As Example 2, except that after dry mixing the product was granulated with 2.5% by weight of water.

EXAMPLE 5

As Example 2, except that after mixing product was granulated with 4% of a 66% Na2 Cr2 O7 . 2 H2 O-solution.

EXAMPLE 6

As Example 2, except that after mixing the product is granulated with 4.5% of a 40% (NH4)2 SO4 -solution.

EXAMPLE 7

As Example 4, calcination conditions: 1 hour at 1000 C.

COMPARISON EXAMPLE E

As Example 4, calcination conditions: 1 hour at 1140 C.

EXAMPLE 8

Na2 CR2 O7 . 2 H2 O with a grain size of less than 1.5 mm is mixed with (NH4)2 SO4 with a grain size of less than 0.25 mm and the resulting mixture is granulated with 2% of a 10% NaOH-solution. Calcination conditions: 1 hour at 950 C.

EXAMPLE 9

Na2 Cr2 O7 . 2H2 O with a grain size of less than 1.5 mm is mixed with (NH4)2 SO4 with a grain size of less than 0.25 mm and with 5% of borax. Calcination conditions: 1 hour at 950 C.

EXAMPLE 10

Na2 Cr2 O7 . 2H2 O with a grain of size of less than 1.5 mm is mixed in a stoichiometric ratio with NH4 Cl (< 0.25). Calcination conditions: 1 hour at 950 C.

EXAMPLE 11

As Example 10, except that 2.5% of conifer wood powder are added and the mixture is granulated with 2.5% of water.

COMPARISON EXAMPLE F

As example 1, except that heating from 20 to 950 C. was carried out over a period of 80 minutes, followed by heating for another hour at 950 C.

COMPARISON EXAMPLE G

As Example 10, except that heating from 20 C. to 950 C. is carried out over a period of 80 minutes, followed by heating for another hour at 950 C.

______________________________________                    Color intervals inEx.            Tinting   the pure colorNo.  Conversion          Strength  ΔEAN                          Δγ                                ΔAS                                      ΔAL______________________________________A    96.5      102       5.9   +0.9  -5.7  -1.7B    96.6      103       2.9   2.5   -2.2  1.5C    difficult to filter,                    blotchy                          black1    97.3      106       4.2   1.9   1.9   3.62    97.6      108       3.1   -0.1  2.3   2.03    97.3       95       0.7   0.2   0.5   0.5D    95.7       87       2.8   0.2   2.0   2.04    98.9      118       4.1   -0.5  3.2   2.65    98.4      110       4.4   -1.0  3.2   3.06    99.4      112       3.9   -0.3  3.0   2.47    98.2      105       3.0   -0.9  2.7   1.4E    96.4       85       2.0   -0.9  -1.1  -1.68    98.5      110       3.8   -0.1  2.4   3.09    97.9      105       5.2   2.3   2.7   4.210   94.7      103       3.3   2.0   1.7   2.711   95.9      108       5.6   -0.6  3.5   4.4F    98.7       80       3.5   0.8   1.4   3.1G    94.0       64       3.0   -0.9  1.6   2.6______________________________________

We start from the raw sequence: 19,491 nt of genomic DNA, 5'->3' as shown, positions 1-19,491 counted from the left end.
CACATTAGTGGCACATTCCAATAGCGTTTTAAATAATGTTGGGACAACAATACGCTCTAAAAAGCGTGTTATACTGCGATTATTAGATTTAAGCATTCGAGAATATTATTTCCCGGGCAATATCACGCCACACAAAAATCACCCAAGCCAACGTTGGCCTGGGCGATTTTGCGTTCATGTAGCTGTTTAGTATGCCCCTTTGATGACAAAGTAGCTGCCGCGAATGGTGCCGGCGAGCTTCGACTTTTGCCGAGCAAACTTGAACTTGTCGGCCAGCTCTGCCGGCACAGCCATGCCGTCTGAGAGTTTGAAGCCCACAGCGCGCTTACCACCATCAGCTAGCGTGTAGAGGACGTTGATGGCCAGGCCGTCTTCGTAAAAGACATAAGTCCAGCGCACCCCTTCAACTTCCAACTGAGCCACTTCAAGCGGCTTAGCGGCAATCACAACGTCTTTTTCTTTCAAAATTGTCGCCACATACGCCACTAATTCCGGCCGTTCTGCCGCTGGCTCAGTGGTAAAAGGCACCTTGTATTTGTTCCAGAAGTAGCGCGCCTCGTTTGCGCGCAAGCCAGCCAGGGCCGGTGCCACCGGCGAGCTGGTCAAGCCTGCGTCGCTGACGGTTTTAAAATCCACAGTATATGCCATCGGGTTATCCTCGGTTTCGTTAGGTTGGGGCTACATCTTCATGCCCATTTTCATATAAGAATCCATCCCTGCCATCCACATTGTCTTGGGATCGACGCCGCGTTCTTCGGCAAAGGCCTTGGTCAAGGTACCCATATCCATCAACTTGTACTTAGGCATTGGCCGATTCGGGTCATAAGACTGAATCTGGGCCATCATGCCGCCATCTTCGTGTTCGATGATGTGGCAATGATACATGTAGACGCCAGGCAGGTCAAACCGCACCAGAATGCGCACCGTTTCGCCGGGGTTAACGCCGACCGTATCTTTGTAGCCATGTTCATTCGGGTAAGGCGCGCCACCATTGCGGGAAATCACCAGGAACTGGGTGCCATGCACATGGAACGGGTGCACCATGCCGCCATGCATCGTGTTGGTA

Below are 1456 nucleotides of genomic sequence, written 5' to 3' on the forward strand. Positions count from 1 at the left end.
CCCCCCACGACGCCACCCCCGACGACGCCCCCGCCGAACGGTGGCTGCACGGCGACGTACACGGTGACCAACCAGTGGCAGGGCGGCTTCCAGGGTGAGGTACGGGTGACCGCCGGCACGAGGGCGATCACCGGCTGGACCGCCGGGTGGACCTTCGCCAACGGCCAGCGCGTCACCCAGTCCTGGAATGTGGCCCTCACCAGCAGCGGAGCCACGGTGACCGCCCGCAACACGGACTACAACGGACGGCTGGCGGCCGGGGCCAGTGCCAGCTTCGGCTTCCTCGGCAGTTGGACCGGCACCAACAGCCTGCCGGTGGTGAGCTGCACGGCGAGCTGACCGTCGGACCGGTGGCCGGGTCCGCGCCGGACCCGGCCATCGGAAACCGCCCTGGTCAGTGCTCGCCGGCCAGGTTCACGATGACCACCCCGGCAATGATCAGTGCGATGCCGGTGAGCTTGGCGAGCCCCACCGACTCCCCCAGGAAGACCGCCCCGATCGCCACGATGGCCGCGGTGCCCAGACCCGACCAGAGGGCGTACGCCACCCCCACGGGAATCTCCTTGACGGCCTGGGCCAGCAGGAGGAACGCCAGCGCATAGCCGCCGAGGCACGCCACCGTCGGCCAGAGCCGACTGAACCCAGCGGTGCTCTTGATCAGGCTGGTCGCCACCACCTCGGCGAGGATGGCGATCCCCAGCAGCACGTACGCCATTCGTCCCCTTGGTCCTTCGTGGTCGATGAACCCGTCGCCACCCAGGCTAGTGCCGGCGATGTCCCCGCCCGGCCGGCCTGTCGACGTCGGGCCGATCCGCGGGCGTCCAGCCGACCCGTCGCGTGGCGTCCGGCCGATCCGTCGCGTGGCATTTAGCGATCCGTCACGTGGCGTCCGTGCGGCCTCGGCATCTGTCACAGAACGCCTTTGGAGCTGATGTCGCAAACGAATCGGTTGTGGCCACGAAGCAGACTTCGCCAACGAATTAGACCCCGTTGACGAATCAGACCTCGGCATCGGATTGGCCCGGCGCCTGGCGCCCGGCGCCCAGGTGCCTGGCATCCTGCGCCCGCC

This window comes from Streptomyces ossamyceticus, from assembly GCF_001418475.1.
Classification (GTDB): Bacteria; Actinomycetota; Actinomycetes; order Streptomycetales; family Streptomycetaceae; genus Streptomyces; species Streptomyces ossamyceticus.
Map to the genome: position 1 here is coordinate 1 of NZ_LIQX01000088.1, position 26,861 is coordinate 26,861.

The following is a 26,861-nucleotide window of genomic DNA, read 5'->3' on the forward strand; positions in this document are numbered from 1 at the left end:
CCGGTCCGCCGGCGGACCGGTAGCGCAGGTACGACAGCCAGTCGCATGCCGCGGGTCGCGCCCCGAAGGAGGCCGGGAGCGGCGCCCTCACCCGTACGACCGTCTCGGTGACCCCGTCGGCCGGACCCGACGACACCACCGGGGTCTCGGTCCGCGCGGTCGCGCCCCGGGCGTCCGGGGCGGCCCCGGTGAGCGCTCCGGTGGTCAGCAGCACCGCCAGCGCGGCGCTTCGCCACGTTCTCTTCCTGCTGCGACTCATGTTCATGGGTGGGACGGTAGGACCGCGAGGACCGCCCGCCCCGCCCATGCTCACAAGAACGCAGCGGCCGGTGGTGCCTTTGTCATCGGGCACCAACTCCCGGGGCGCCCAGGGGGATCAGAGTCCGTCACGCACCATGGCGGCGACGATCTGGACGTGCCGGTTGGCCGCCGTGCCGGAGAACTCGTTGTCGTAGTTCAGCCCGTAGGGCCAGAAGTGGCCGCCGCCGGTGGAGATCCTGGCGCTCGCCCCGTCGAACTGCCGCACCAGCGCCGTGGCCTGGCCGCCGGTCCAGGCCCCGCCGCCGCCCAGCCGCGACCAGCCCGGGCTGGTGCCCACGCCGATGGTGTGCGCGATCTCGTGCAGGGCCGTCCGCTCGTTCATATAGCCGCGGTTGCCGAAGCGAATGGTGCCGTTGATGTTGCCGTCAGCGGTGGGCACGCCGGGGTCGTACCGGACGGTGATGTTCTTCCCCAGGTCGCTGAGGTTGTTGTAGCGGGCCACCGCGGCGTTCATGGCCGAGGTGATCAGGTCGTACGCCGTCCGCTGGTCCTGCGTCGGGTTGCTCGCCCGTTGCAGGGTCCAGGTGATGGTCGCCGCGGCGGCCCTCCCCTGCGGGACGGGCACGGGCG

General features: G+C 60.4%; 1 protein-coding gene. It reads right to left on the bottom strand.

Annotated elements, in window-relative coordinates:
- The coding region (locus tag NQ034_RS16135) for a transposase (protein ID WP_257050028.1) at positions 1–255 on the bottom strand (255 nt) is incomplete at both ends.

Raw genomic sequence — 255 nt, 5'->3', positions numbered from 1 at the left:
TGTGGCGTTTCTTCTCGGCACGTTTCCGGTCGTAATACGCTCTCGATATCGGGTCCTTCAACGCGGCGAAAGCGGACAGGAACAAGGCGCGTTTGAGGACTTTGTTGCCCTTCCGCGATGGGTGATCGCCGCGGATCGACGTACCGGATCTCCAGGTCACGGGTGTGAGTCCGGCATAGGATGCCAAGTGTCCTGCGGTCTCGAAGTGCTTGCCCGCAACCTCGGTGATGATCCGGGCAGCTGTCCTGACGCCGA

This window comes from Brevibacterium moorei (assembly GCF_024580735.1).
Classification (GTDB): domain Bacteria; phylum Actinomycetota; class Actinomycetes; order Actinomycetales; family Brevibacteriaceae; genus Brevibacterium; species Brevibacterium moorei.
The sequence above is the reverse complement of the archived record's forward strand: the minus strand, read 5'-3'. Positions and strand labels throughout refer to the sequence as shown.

It will be appreciated that the instant specification and examples are set forth by way of illustration and not limitation, and that various modifications and changes may be made without departing from the spirit and scope of the present invention.

Patent Citations
Cited PatentFiling datePublication dateApplicantTitle
US1429912 *Nov 5, 1921Sep 19, 1922D Adrian Alexander L DuvalProcess of making green chrome oxide
US2156451 *Jul 29, 1936May 2, 1939Siegle & Co G M B H GChromium hydroxide green
US3278261 *Dec 7, 1965Oct 11, 1966Pittsburgh Plate Glass CoPreparation of dense chromic oxide
DE728233C *Apr 3, 1940Nov 23, 1942Silesia Ver Chemischer FabrikeHerstellung von Chromoxydgruen
Referenced by
Citing PatentFiling datePublication dateApplicantTitle
US4230677 *Nov 30, 1978Oct 28, 1980Union Carbide CorporationLeaching, ignition
US4235862 *Dec 11, 1978Nov 25, 1980Bayer AktiengesellschaftProduction of low sulphur chromium (III) oxide
US4296076 *Jul 7, 1980Oct 20, 1981British Chrome & Chemicals Ltd.Desulfurization, roasting
US4741895 *Oct 17, 1986May 3, 1988Basf AktiengsellschaftDecomposition of ammonium dichromate
US4957562 *Oct 19, 1988Sep 18, 1990Bayer AktiengesellschaftChrome oxide green, a process for its preparation and its use
US5032377 *May 30, 1989Jul 16, 1991Bayer AktiengesellschaftRing-shaped particles, dustless, free flowing
US5169823 *Jul 1, 1991Dec 8, 1992Mitsui Toatsu Chemicals, Inc.Method for stabilizing treatment of catalytic activity
Classifications
U.S. Classification106/453, 423/607, 423/596, 106/501.1, 106/504
International ClassificationC01G37/02, C01G37/033
Cooperative ClassificationC01P2006/60, C01G37/02
European ClassificationC01G37/02